In order for lesbians, gay men, bisexuals, and transgendered (LGBT) rights to be advanced, the average American need not be genuinely convinced that every sexual orientation is deserving of equal treatment. Personal intentions matter a great deal in morality, but they hardly matter at all in manners. In their efforts to spur stronger governmental responses to the AIDS crisis, members of ACT UP self-consciously contested the prevailing norms of courtesy that disparaged public displays of anger and treated LGBT sexuality as an object of shame. But LGBT efforts must be more nuanced than that because courtesy is not simply a system of rules manufactured to serve the interests of the powerful. Rather than unrealistically attempting to reconcile stubborn conflicts or romantically wishing away deep differences, courtesy attempts to achieve social peace and smooth interaction among people by requiring them to conform to an artificial code of decent behavior whether they actually like or respect one another.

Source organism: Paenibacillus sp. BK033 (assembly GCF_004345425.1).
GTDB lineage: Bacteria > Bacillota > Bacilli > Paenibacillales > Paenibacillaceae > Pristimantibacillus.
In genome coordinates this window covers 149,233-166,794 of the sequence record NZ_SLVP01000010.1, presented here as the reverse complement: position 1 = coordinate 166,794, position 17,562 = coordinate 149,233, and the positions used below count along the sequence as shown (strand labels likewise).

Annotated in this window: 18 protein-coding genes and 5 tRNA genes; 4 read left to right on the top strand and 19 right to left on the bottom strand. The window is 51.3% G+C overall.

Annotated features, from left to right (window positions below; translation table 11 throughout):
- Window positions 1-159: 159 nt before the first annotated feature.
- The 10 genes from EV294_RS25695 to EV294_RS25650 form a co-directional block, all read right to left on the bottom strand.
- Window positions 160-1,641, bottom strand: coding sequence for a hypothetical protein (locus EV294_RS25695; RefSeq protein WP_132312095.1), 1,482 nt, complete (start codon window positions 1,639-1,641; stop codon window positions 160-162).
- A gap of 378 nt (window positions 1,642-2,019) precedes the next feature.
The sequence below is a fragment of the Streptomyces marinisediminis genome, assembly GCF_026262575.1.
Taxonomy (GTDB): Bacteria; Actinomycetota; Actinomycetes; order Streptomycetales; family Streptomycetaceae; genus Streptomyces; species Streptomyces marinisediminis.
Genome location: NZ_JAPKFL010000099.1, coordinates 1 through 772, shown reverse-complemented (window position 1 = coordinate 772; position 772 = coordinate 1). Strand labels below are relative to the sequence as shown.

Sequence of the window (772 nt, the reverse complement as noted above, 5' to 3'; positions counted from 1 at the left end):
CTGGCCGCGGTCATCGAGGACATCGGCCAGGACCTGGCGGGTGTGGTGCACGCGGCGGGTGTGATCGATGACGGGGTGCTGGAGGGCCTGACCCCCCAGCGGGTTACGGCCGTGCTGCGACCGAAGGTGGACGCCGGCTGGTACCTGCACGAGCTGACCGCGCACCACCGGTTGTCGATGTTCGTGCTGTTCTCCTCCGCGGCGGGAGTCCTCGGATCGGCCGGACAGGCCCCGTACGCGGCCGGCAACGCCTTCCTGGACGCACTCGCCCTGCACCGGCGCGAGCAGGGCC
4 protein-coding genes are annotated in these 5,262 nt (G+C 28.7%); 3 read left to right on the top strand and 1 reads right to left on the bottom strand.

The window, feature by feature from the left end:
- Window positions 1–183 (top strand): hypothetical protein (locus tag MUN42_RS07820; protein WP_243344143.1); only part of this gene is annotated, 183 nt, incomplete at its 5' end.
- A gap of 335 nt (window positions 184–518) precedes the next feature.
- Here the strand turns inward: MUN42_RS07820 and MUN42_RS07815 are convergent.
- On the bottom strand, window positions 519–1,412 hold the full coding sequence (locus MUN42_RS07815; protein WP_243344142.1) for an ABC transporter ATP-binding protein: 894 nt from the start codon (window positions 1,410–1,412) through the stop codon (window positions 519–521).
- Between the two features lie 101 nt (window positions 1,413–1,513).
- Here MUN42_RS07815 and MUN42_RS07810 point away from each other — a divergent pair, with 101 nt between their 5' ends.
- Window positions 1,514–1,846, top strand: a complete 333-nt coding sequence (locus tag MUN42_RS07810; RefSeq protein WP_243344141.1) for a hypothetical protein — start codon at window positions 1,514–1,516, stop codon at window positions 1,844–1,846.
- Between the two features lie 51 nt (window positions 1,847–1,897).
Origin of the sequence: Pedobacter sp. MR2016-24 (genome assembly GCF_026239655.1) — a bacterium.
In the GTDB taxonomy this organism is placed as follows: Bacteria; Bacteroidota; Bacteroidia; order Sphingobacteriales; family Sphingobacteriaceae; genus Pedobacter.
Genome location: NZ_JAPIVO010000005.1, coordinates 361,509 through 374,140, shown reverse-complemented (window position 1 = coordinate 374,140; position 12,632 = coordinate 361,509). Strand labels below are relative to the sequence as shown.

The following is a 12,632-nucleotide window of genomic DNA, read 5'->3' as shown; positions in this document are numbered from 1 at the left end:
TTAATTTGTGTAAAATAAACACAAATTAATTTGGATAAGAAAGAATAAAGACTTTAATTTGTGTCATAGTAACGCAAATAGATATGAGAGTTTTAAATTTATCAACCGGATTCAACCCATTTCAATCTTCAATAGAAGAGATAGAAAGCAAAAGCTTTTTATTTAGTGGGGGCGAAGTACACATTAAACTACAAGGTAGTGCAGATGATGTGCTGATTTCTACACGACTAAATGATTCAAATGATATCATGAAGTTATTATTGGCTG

|Original language||English (US)|
|Title of host publication||The Future of Gay Rights in America|
|Publisher||Taylor and Francis|
|Number of pages||6|
|State||Published - Jan 1 2020|
ASJC Scopus subject areas
- Social Sciences(all)